This past week Sam Young announced that he had been excommunicated from the Church of Jesus Christ of Latter-day Saints for his aggressive advocacy to change the youth interview process. In Sam Young’s excommunication letter, he was informed by his Stake Presidency that:
The issue is not that you have concerns–or even that you disagree with the Church’s guidelines, rather it is your persistent, aggressive effort to persuade others to your point of view by repeatedly and deliberately attacking and publicly opposing the Church and its leaders. You are entitled to your opinion or position, but you cannot remain a member in good standing while attacking the Church and its leaders and trying to get others to follow you.
Over at By Common Consent, Steve Evans shared his reactions to this line of reasoning:
In my opinion, what we fear in this church is not necessarily truth-telling, or change, or even public expressions or protests. What we fear is ceding control and authority, destabilizing our structure. This organization depends on a few cultural elements for its ongoing survival, and hierarchy is part of that culture. Sam Young was able, quite safely, to decry the practice of bishops’ interviews. What was the line he crossed that brought him into church discipline and excommunication? Quite simply, it was his refusal to stop when his local leaders asked him to stop. It has little to do with his activities and everything to do with his disregard (perceived or real) for the order of the church. …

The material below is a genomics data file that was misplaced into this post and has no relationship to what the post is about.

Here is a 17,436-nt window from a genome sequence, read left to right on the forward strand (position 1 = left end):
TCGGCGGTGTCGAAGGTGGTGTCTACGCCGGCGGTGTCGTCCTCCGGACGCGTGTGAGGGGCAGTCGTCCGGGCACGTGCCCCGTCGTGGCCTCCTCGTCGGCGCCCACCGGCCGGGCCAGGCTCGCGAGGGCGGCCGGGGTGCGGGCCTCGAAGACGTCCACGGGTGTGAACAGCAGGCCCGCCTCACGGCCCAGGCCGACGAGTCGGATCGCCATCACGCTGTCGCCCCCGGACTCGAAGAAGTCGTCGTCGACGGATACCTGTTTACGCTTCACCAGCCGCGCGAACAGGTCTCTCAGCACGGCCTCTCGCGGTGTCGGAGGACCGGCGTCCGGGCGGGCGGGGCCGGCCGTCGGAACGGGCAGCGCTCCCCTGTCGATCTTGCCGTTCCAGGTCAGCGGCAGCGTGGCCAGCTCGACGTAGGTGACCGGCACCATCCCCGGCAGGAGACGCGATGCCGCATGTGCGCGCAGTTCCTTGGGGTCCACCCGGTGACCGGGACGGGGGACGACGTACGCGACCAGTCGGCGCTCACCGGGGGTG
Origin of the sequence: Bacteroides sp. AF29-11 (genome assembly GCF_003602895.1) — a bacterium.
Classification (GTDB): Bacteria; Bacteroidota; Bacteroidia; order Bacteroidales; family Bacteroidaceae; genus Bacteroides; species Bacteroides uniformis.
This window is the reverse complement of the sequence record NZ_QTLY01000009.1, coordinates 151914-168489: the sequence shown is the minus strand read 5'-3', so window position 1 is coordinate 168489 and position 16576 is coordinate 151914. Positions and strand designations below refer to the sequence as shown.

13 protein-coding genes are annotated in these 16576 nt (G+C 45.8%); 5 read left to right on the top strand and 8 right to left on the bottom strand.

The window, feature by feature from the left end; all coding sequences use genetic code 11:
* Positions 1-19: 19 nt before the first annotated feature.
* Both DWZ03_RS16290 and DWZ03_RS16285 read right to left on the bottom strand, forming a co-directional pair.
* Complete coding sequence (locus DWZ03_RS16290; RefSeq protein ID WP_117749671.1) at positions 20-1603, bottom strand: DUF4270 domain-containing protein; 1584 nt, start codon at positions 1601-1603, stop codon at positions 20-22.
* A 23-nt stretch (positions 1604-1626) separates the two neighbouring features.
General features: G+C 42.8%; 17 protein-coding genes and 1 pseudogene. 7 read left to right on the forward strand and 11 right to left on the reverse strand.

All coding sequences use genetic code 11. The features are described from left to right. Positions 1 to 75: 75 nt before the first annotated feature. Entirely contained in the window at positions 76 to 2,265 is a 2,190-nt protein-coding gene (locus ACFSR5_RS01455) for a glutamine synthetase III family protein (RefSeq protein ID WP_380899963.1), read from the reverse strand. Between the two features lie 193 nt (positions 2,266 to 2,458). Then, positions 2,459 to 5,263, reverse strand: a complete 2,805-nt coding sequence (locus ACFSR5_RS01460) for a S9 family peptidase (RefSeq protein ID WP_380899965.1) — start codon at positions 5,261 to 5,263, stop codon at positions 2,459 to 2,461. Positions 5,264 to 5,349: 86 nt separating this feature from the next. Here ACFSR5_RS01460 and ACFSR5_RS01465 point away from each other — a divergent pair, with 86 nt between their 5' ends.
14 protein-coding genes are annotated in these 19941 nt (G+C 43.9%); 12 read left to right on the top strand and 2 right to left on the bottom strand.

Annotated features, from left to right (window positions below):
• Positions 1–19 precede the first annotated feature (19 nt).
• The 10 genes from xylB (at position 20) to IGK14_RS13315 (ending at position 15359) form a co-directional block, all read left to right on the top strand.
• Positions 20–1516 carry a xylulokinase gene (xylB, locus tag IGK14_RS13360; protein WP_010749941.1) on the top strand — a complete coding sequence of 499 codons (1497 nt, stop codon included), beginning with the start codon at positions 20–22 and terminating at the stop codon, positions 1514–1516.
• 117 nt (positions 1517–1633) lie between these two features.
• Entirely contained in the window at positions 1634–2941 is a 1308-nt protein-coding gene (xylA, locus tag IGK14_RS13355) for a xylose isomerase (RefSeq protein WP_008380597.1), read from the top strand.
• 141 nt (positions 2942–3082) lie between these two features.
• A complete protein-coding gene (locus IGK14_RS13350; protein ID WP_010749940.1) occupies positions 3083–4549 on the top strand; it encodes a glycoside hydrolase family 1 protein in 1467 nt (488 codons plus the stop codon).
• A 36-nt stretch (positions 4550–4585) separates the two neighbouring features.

This is the cardinal sin within Mormonism, for activists: failing to recognize the authority of leaders. You can say whatever you want, act as you please. But when your leaders call you to heel, you best step in line. This is because our church depends on this authority from top to bottom. It is infused in our culture and our discourse. Presiding authority is commemorated in our church programs. Authority and “keys” are invoked in almost every meeting, every week. Even the act Young decried, bishops’ interviews, are an exercise in authority. So, Young’s refusal to comply with leadership goes right to the heart of the contemporary church. The public spectacle engineered around his discipline is only further evidence of the central offense. Young demonstrated that his movement was more important to him than perceived loyalty to the institution.
At the Flunking Sainthood blog for Religion News Service, Jana Riess writes:
In recent years, the driving factor that distinguishes excommunicants from those of us who merely voice our disagreements seems to be whether we have started a movement around our ideas. Sam Young, for example, founded the website Protect LDS Children, organized a hunger strike for three weeks, and called news conferences to publicize his position.
If there’s a change between the LDS excommunications of a quarter century ago and the ones we’ve seen more recently, it’s that the people singled out now have all started organizations and active protests, rather than simply writing about controversial or inconvenient facts of history, like D. Michael Quinn did in 1993.
Last fall I attended a political science conference where Dr. Gary King shared his research about how the Chinese Communist Party exercises control over the social media activity of its citizens. When people share posts that are critical of the regime in power, they often find that their posts are deleted by government censors: